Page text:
EDENTON – The Mill House, Circa 1900

March 10th, 2015.

Where was I going to stay when I visited Eleanor in Edenton, North Carolina  ?

Scanning the listings on Air bnb, I was intrigued by one that read:

“Renovated 1900’s Mill Village House – moved in 1991, one bedroom, plus sitting room with gas fireplace, efficiency kitchen on 100 Acre Farm, two and a half miles from Town. The Guest House is a historic 19th century house next to two historic homes in the midst of several acres of gardens. There is satellite tv when weather permits and wifi in the guest house.”

The owners of the farm were Clem, a semi-retired Veterinarian and Suellen, his wife who oversaw the rental and after a short correspondence I arranged to rent the “Mill House” for my stay.  At the time the arrangement was made,  I had no idea what “moved in 1991″ meant and would learn soon enough.  The Mill House, Circa 1900, had originally been built in the Mill Village of the old Cotton Mill that I was to visit that afternoon.   When the Mill closed down, Suellen and Clem bought one of the  original houses in the Mill Village to bring to their farm.    It was “loosened” from its base,  carefully placed on the back of a flatbed truck and transported by road from the Mill Village at the Cotton Mill to their Farm, where it was re-installed next to the larger home that is presently lived-in by them.   A covered walkway was built to connect the two homes and it now looks as if they “belong together”.  This is “moving a house”.  Apparently in North Carolina it is not unusual to  move a house, or lighthouse for that matter, from one location to another by road.

House number  #1  –  Circa 1900
.   Entering the Mill House, which was my rental,  I found it was beautifully furnished and very inviting.

The two rooms were separated by a gas fireplace, that could be turned on at night for instant atmosphere and warmth. A portrait of Clem’s late Mother was hung prominently in the bedroom as well as family pictures on the walls. The cottage was furnished in Country French style with  antiques and there were views of the farm from every window. A gun was hanging above the door frame:  was it to stop someone coming in and trying to move the house again ?!!   Entering the kitchen I noticed there was enough food in the fridge and pantry to last at least a week, including home made cookies, home made jellies and jams, grits (of course), tea, coffee, cocoa, marshmallows, fresh strawberries and cream, more than sufficient china, a microwave, cooking utensils and a four plate stove with oven. Going outside, the views were endless, with a long avenue of mature pecan trees that had dropped a heavy layer of pecans onto the mulched earth and being early spring, the daffodils were just beginning to open. A printed bio of the Family that I found on the table revealed that one of the relatives was Alfred Uhry who wrote “Driving Miss Daisy” and I was told “Miss Daisy” was a compilation of two sisters, one of them being Alfred Uhry’s wife and the other was Clem’s late Mother.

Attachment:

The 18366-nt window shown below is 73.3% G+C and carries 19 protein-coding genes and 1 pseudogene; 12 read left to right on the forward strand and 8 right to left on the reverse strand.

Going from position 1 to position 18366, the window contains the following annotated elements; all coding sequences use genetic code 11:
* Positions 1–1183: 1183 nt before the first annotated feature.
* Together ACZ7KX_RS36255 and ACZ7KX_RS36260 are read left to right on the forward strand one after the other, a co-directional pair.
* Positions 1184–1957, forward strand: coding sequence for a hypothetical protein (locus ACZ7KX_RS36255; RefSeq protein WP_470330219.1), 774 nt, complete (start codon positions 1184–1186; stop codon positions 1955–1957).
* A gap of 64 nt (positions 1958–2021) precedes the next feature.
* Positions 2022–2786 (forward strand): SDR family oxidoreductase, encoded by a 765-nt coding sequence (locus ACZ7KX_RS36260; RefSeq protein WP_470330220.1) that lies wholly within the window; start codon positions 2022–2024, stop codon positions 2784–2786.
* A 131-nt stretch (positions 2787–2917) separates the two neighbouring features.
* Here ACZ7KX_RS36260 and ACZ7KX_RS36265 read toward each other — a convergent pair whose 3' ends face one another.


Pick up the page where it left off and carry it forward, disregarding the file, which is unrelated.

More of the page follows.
House #2  –   Circa 1845-1870.    The house next to the one  I was using is presently lived in by Suellen and Clem.  They  kindly invited me in – it  had a huge country kitchen, weathered  beam  ceilings throughout that had at one time been fire damaged, hand painted floors and casual country antiques. Clem’s late Mother who moved from Atlanta where she had been a well known interior designer had refurbished this house for herself and it was  design magazine perfect.  What is interesting is that this home  also had an an addition of another home that was brought in by road and added on,  thereby  doubling it in size.  The “joins” where the other “moved” house had been  added on were not visible as she had  seamlessly  “married”  the two buildings together .

House #3  –  Circa 1870-1900.    The third house was a short walk away, and was the house that Suellen and Clem had lived  in while their family of two daughters were growing up. Although no one is presently living there, it is move in ready and beautifully furnished in similar style to the other houses.

The entire property, one hundred acres and three homes is on the Market for $1,400,000 – possibly negotiable.   This becomes more interesting knowing that the Mill House in which I was staying was sold twenty years ago for $20,000 and is now worth $250,000. The farm is a ten minute ride from town and several houses are already built along the way, bringing it “closer” to town.   If the increase in value of the Mill House, with no land is an indication of how prices can appreciate, then one hundred acres of land, with three houses, close to town could possibly be worth upwards of fifteen million dollars in twenty years.  Being so close to town, it is ripe for a new township development and if this happens then it’s potential  value is considerably  more.  Wishful thinking, but I mention it in case anyone has a stash of Dollars under their mattress and is looking for a place to invest. You never know !!

Even though I had made the arrangements, this experience was totally unpredictable.  There was no way I could know the surprise that was in store for me.   Staying in an original Circa 1900 Mill House,  on a farm in the Country outside Edenton North Carolina, with welcoming and gracious hosts, will endure as one of my most unique holiday housing experiences.